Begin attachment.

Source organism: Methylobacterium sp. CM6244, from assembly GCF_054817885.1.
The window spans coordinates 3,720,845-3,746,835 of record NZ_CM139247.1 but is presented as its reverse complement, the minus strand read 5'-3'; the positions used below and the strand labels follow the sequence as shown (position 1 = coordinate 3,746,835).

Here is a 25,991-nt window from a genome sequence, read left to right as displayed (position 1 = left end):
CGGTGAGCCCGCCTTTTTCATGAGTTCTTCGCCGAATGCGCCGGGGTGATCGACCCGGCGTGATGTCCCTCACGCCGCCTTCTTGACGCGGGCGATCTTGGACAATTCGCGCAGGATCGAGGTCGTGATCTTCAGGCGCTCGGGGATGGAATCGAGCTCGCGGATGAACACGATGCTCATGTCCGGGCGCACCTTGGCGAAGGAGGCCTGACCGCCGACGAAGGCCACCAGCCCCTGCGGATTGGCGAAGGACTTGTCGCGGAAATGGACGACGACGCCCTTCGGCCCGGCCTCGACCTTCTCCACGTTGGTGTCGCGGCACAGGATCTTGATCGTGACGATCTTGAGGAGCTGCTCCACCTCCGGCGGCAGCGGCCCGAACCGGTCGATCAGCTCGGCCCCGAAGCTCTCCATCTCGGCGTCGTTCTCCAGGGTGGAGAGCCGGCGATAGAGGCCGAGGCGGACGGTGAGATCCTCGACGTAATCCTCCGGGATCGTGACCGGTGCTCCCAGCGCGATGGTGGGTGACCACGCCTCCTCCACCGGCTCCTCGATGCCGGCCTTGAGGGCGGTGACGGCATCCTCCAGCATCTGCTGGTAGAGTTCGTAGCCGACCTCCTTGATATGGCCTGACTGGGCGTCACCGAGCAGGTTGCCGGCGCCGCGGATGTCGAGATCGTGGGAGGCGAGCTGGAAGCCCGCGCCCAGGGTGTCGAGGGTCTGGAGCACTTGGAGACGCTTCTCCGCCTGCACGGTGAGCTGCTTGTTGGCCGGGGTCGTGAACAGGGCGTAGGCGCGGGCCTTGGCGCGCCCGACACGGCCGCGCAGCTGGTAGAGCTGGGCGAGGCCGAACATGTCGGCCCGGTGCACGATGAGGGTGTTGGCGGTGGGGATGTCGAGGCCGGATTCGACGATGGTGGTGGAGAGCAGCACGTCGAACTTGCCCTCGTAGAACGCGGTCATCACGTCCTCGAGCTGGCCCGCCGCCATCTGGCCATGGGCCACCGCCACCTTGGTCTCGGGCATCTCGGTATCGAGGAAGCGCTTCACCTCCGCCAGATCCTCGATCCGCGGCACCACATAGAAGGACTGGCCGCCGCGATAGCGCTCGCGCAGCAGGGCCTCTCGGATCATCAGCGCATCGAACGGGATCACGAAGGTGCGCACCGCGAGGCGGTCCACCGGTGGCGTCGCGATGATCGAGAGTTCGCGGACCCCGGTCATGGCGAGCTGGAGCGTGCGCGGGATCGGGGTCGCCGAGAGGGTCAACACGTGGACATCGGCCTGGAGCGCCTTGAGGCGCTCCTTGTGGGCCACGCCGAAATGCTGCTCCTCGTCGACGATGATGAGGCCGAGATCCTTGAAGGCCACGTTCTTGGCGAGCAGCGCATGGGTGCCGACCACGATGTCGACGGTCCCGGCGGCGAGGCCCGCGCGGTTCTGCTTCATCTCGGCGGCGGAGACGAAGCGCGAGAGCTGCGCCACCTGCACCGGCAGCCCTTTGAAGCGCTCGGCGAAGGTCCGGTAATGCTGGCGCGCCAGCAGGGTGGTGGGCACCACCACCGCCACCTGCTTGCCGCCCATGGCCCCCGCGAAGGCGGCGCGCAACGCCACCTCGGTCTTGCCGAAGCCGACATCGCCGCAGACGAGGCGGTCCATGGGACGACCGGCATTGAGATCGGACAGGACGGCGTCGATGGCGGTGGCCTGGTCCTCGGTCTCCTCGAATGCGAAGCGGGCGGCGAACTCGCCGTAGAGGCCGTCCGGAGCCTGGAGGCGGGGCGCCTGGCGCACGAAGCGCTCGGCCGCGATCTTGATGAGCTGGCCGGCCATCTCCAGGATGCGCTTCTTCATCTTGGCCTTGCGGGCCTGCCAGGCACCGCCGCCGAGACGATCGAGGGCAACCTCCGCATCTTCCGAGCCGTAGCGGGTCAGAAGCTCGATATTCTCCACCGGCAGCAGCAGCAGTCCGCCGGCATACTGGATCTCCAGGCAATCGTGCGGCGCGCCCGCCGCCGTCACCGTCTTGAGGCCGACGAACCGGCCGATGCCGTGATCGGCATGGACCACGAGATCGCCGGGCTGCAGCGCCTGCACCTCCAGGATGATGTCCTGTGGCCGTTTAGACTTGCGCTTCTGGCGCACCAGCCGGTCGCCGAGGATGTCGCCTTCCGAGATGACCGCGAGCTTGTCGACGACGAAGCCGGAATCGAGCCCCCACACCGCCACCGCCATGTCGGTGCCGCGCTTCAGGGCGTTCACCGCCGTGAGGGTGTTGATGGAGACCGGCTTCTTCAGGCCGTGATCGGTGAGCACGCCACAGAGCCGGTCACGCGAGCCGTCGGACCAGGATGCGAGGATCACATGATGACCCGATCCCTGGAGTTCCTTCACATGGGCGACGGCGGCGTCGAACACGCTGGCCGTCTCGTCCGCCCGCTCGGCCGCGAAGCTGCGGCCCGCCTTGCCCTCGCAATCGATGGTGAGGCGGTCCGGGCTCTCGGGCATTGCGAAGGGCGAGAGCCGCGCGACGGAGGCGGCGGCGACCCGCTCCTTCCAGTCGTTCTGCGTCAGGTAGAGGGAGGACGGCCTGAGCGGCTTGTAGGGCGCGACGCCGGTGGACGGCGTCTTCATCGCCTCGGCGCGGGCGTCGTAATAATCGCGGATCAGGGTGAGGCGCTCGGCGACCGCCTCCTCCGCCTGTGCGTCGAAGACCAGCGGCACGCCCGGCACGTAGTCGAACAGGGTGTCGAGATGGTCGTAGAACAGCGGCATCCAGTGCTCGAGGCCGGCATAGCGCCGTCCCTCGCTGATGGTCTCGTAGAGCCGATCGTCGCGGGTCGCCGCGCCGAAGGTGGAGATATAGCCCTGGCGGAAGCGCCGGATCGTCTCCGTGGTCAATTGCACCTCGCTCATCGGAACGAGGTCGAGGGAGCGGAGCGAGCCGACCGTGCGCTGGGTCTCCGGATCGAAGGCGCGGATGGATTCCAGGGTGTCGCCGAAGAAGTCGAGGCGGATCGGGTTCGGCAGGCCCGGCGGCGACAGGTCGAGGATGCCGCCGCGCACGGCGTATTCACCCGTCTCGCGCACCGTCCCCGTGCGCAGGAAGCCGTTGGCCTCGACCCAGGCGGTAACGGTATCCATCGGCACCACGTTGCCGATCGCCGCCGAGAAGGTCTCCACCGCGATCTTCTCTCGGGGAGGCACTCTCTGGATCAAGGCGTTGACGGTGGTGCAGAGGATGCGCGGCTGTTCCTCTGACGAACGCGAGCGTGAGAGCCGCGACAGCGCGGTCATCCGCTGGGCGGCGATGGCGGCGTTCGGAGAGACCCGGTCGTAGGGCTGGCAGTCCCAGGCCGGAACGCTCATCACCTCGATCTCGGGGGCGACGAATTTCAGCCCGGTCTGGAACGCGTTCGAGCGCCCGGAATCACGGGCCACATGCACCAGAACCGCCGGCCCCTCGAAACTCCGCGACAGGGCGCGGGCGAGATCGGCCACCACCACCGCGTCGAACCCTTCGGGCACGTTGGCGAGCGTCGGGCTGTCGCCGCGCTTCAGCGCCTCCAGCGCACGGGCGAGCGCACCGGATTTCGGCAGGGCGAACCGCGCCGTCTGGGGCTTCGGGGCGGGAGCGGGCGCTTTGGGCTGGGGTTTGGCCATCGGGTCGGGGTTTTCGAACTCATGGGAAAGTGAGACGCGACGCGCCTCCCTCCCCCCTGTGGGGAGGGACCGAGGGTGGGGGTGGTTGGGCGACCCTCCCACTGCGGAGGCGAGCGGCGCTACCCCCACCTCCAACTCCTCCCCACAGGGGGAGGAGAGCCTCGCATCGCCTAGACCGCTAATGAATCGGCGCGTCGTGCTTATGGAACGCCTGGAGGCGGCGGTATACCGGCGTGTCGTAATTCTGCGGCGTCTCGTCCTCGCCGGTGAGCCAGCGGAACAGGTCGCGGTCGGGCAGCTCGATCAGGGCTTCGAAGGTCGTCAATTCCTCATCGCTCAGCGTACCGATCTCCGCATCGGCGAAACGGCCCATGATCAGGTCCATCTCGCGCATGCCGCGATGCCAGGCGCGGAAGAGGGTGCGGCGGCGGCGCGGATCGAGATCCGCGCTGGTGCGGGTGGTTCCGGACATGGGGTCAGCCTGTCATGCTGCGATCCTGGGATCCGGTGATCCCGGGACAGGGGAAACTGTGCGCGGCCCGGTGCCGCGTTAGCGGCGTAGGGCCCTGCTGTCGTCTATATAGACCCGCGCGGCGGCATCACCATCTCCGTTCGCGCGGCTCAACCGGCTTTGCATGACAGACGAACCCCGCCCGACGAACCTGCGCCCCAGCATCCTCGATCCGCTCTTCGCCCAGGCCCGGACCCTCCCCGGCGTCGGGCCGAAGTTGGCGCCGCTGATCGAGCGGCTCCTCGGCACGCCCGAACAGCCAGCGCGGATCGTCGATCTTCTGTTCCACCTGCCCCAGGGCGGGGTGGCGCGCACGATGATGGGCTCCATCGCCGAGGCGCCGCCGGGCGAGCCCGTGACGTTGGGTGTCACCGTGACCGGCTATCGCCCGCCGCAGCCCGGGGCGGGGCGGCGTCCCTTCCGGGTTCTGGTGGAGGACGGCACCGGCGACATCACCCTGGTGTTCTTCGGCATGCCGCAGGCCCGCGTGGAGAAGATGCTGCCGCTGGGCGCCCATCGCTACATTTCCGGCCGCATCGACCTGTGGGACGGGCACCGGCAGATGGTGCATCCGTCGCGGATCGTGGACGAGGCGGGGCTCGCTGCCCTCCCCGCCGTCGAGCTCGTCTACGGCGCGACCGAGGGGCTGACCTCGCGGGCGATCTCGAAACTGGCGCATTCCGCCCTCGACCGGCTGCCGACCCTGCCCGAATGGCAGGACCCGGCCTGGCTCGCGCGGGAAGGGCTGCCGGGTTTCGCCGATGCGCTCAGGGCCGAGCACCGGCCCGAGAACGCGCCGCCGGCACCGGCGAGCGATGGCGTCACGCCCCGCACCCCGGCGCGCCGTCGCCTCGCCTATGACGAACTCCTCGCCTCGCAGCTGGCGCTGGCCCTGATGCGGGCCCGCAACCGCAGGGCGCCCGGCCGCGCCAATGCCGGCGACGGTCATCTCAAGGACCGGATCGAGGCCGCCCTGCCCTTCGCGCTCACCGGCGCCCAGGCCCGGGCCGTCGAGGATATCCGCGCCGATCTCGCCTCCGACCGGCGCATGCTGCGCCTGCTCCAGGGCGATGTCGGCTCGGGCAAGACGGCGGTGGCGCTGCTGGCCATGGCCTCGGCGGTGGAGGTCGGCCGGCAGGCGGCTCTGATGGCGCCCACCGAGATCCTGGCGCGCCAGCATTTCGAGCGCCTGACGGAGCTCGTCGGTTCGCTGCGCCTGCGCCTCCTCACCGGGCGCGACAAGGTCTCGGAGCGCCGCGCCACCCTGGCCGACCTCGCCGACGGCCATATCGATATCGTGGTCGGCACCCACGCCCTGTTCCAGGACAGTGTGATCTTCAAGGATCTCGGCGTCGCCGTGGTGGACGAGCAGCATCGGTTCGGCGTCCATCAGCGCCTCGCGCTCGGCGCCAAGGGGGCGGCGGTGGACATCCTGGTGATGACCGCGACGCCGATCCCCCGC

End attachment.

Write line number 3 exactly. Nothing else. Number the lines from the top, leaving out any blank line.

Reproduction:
Here is a 25,991-nt window from a genome sequence, read left to right as displayed (position 1 = left end):